Wellness more than incentives, expert says

July 16, 1997


Staff Writer, Martinsburg

MARTINSBURG, W.Va. - Some companies starting wellness programs have come up with novel ways to encourage employees to live healthy lifestyles, such as bonuses to those who quit smoking.

But an expert in the field warns that the material rewards may only be effective for a short time.

Workers should find an "internal reward" for following a healthy lifestyle, said Michael Todt, director of Sharpe Hospital, a mental hospital in Weston, W.Va.

Organizers of wellness programs can help workers find those internal rewards by showing them how healthy habits can allow them to better enjoy hobbies or activities that are important to them, such as hunting, Todt said.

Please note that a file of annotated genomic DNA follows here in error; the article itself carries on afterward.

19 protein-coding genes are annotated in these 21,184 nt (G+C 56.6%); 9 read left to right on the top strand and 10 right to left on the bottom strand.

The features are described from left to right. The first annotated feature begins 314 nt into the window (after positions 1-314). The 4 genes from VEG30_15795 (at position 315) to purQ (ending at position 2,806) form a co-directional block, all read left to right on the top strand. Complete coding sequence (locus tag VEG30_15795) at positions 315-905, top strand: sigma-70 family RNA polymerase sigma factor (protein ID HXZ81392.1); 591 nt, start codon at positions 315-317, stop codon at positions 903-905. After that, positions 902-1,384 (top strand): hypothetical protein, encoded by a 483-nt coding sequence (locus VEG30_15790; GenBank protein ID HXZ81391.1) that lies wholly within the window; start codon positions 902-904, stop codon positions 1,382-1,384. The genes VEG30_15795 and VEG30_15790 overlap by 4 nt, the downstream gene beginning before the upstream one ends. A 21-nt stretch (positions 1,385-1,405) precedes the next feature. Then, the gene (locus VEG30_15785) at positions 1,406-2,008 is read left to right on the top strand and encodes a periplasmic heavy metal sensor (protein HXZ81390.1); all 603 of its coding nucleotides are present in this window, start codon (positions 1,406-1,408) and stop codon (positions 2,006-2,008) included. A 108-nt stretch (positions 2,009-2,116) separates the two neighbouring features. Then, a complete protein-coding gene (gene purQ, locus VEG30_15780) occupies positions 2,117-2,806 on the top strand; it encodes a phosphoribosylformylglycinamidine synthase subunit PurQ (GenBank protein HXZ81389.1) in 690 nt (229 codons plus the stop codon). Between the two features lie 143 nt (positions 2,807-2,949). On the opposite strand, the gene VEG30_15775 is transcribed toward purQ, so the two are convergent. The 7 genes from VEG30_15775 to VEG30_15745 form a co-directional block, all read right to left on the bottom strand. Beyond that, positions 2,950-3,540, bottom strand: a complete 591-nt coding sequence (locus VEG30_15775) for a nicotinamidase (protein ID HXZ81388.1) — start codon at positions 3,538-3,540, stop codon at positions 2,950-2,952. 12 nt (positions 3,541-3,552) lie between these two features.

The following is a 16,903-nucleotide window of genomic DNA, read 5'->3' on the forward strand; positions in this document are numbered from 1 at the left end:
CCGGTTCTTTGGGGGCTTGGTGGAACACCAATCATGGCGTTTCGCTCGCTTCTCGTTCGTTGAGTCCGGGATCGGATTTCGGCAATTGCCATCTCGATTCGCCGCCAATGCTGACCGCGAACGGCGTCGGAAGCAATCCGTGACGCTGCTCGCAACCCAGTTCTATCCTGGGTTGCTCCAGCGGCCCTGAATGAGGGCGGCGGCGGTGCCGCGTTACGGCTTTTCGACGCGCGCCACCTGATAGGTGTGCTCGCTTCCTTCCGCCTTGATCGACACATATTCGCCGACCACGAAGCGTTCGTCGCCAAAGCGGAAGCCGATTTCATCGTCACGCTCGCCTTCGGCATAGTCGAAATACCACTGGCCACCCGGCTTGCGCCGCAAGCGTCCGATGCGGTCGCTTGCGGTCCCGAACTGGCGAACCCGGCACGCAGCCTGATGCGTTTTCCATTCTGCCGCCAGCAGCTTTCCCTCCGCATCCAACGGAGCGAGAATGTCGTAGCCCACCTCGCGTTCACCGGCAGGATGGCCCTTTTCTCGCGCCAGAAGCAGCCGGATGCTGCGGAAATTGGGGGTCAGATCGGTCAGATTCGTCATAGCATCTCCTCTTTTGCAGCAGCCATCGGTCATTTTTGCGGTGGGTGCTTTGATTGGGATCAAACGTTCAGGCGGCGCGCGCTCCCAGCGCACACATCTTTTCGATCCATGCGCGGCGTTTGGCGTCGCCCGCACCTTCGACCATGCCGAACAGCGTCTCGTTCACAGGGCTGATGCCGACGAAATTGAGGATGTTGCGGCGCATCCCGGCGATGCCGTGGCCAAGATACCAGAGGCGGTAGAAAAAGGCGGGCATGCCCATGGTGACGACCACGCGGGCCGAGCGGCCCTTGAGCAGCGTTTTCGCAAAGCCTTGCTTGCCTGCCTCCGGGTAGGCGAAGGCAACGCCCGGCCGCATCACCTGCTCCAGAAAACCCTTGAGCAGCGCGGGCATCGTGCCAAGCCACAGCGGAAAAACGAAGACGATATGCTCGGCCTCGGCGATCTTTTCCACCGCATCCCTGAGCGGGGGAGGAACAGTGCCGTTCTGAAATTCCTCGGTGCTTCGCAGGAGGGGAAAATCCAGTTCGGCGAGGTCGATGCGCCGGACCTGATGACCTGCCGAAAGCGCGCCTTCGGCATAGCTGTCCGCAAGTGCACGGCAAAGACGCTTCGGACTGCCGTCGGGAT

Todt spoke Tuesday at City Hospital during a meeting of the Wellness Council of West Virginia. The Wellness Council helps companies and agencies understand the importance of starting wellness programs in the workplace.

Although implementing wellness programs can be a big challenge, there are many payoffs to a company, such as reduced health-care costs and lower absenteeism, said Dave Steurer, head of the Wellness Council of West Virginia.

Todt spoke to about a dozen people who are implementing wellness programs in private companies and organizations.

Todt pointed to statistics that show West Virginians have room for improvement in their lifestyles. Although West Virginians have less of a problem with homicide and binge drinking than the rest of the country, they have a greater problem with heart disease, cancer, teen pregnancy rates and smoking, he said.

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